It’s a normal thing to have a little bit of hometown pride, but on occasion, an outside source can confirm that it’s well-founded. That’s exactly the case with Justin King, 37, the resident sommelier at Bridge Street Social in DeWitt. For his exceptional work at the local dinner spot and wine bar, King was highlighted in Wine & Spirits Magazine among six up-and-coming sommeliers from California to Texas as one of the “Best New Sommeliers of 2017.” Hometown pride indeed.
We caught up with Justin to ask him about being chosen, how he keeps the 150-bottle wine list strong at Bridge Street Social and about some tasty Michigan wines.
How did you hear the news? Josh from Wine & Spirits wrote me at the end of July and asked me about some certification stuff about a project that he was working on. And I said, ‘That sounds pretty interesting.’ So I called him.
I was walking my son around the neighborhood in a stroller and he’s asking me about my job background, what I had been doing. So, I walked him through a couple of jobs and what I did. He’s like, ‘O.K. great. So just want to let you know that you’re eligible to be in our best new sommeliers issue and we’re going to put you in it!’
What makes someone eligible to be put on the list?
The best new sommeliers thing is only voted on by people who have had a role of being a buyer for basically a restaurant. It’s not really something that’s been open to the public. If you’ve been a buyer for a restaurant, then Wine & Spirits Magazine will send you an email with a code to be able to vote for this. I got one and I voted for some people that I know in Michigan, some people who I know who are doing some really good things. And have worked in the industry less than four years as a sommelier.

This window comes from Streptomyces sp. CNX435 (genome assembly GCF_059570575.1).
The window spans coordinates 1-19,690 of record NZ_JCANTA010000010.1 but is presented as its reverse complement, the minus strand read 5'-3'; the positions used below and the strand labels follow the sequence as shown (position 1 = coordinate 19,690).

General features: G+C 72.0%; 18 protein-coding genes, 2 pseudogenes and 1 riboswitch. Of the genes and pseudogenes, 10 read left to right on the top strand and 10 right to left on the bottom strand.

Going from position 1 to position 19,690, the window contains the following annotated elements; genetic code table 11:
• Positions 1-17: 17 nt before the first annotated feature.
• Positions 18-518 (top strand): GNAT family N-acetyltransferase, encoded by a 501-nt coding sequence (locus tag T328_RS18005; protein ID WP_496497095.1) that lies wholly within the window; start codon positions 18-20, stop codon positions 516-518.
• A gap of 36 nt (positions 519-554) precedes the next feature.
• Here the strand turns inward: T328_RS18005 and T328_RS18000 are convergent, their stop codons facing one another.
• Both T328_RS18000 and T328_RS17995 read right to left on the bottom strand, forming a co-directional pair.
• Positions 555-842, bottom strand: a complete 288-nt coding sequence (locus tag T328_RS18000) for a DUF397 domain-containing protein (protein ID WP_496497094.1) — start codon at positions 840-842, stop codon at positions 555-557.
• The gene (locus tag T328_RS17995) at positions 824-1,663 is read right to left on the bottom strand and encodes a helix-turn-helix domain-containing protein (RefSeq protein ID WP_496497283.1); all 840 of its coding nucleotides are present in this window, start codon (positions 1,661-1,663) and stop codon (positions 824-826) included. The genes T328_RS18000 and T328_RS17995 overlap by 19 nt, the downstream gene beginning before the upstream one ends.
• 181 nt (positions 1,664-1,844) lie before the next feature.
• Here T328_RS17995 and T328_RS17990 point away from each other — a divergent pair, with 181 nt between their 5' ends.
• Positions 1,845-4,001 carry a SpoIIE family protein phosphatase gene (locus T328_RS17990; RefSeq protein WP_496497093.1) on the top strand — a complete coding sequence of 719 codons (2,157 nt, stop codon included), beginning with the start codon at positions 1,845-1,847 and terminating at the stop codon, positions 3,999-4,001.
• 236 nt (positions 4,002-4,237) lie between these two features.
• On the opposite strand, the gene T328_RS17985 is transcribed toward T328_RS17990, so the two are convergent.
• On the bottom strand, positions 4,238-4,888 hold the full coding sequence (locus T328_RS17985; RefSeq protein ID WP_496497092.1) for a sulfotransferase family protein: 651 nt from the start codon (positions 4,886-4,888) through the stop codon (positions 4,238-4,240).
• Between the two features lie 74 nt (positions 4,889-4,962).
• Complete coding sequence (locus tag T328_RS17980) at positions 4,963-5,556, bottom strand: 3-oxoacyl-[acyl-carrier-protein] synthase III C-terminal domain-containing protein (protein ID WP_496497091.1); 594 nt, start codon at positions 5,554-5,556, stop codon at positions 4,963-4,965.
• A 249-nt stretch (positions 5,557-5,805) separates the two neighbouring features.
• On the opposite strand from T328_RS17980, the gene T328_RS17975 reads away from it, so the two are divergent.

It’s not meant for somebody who’s been working in restaurants for 20 years. I’ve been in sales for basically a decade, but I’ve only been on the restaurant side for roughly 3 years at this point.
What’s the secret to the wine list’s success at Bridge Street Social?
Planning a wine list is both moderately easy and insanely difficult, and there’s a balance to putting it together that will make your guests happy and save you some headaches. I think it starts by talking about logistics.
There are 20 different companies right now that could sell me wine and those companies want to make money by selling me wine, but they don’t want to waste their time by selling me two wines, sending a truck out there and wasting gas money for really tiny orders, so there’s a balance and essentially an agreement that one goes through as a buyer, as a sommelier.
You want to work with companies that will help you solve headaches when the products are out of stock, or they send the wrong things. Besides the business side of this job is more interesting than just working the floor and shaking hands and saying hi to people and pouring wine.
It’s so much fun to be able to pour a table a Xinomavro from Greece and then they say, ‘Well I really dig like-bodied wines like that from the states. Do you have anything like that?’ and then you can pour four different Pinot Noirs, two from California, one from Oregon and one from Michigan. It’s stuff like that, that we can put together and makes it worth it. Because the amount of enjoyment from regulars and first-timers is the reason I got into the business.
With this national recognition, do you have any plans to expand your current location?
All I can say at this point is that things are moving. We are certainly looking at options and as things evolve, we are excited to try different concepts.
We could open a business outside of Michigan — that’s possible. But I love being here. I love the people, I love my family. Do I have interest in other cities? Absolutely I do. But my home is here and that’s not going to change.
What are some wines you’d recommend for Michiganders?
If you don’t want to spend a ton of money but you really want a bang for your buck, there’s a fair amount of wine coming from Shady Lane Cellars on Leelanau Peninsula that has dynamite stuff. Their semi-dry Riesling is outstanding, their Pinot Noir Rosé is outstanding.
I’m a huge fan of Two Lads Winery on Old Mission peninsula. I think overall their whole lineup is amazing.
One of my favorite wines in Michigan is the Cabernet Franc from Brys Estate. It’s on Old Mission Peninsula and it’s a little bit more expensive for what you get from Shady Lane Cellars, but the Cabernet Franc from Brys Estate rivals some of the better Cabernet Francs I’ve had from the Loire Valley in France which is where Cabernet Franc is from. It’s really exciting to see that sort of profile being made in Michigan.